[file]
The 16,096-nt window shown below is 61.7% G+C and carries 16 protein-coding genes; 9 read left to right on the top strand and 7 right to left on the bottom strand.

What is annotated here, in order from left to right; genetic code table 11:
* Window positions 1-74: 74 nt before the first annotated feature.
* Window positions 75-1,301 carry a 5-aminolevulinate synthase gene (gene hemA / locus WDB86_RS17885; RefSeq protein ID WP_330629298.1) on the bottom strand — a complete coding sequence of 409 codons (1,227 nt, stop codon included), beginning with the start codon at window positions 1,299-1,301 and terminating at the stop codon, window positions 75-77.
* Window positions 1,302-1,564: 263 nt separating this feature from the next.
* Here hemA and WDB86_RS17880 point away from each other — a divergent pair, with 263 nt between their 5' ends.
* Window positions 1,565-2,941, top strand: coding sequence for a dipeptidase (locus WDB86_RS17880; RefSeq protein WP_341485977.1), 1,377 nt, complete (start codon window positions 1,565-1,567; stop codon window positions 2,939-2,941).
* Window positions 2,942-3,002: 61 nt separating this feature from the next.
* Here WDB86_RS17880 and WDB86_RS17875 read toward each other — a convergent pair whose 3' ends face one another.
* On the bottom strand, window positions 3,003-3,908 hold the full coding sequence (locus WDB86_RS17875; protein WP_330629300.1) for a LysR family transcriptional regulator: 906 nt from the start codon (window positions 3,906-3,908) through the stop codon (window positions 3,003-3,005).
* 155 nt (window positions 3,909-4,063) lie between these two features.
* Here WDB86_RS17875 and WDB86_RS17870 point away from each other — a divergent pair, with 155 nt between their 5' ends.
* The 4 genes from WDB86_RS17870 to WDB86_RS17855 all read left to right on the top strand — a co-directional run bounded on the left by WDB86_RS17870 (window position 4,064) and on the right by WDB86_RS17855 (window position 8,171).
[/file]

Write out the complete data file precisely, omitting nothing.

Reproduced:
The 16,096-nt window shown below is 61.7% G+C and carries 16 protein-coding genes; 9 read left to right on the top strand and 7 right to left on the bottom strand.

What is annotated here, in order from left to right; genetic code table 11:
* Window positions 1-74: 74 nt before the first annotated feature.
* Window positions 75-1,301 carry a 5-aminolevulinate synthase gene (gene hemA / locus WDB86_RS17885; RefSeq protein ID WP_330629298.1) on the bottom strand — a complete coding sequence of 409 codons (1,227 nt, stop codon included), beginning with the start codon at window positions 1,299-1,301 and terminating at the stop codon, window positions 75-77.
* Window positions 1,302-1,564: 263 nt separating this feature from the next.
* Here hemA and WDB86_RS17880 point away from each other — a divergent pair, with 263 nt between their 5' ends.
* Window positions 1,565-2,941, top strand: coding sequence for a dipeptidase (locus WDB86_RS17880; RefSeq protein WP_341485977.1), 1,377 nt, complete (start codon window positions 1,565-1,567; stop codon window positions 2,939-2,941).
* Window positions 2,942-3,002: 61 nt separating this feature from the next.
* Here WDB86_RS17880 and WDB86_RS17875 read toward each other — a convergent pair whose 3' ends face one another.
* On the bottom strand, window positions 3,003-3,908 hold the full coding sequence (locus WDB86_RS17875; protein WP_330629300.1) for a LysR family transcriptional regulator: 906 nt from the start codon (window positions 3,906-3,908) through the stop codon (window positions 3,003-3,005).
* 155 nt (window positions 3,909-4,063) lie between these two features.
* Here WDB86_RS17875 and WDB86_RS17870 point away from each other — a divergent pair, with 155 nt between their 5' ends.
* The 4 genes from WDB86_RS17870 to WDB86_RS17855 all read left to right on the top strand — a co-directional run bounded on the left by WDB86_RS17870 (window position 4,064) and on the right by WDB86_RS17855 (window position 8,171).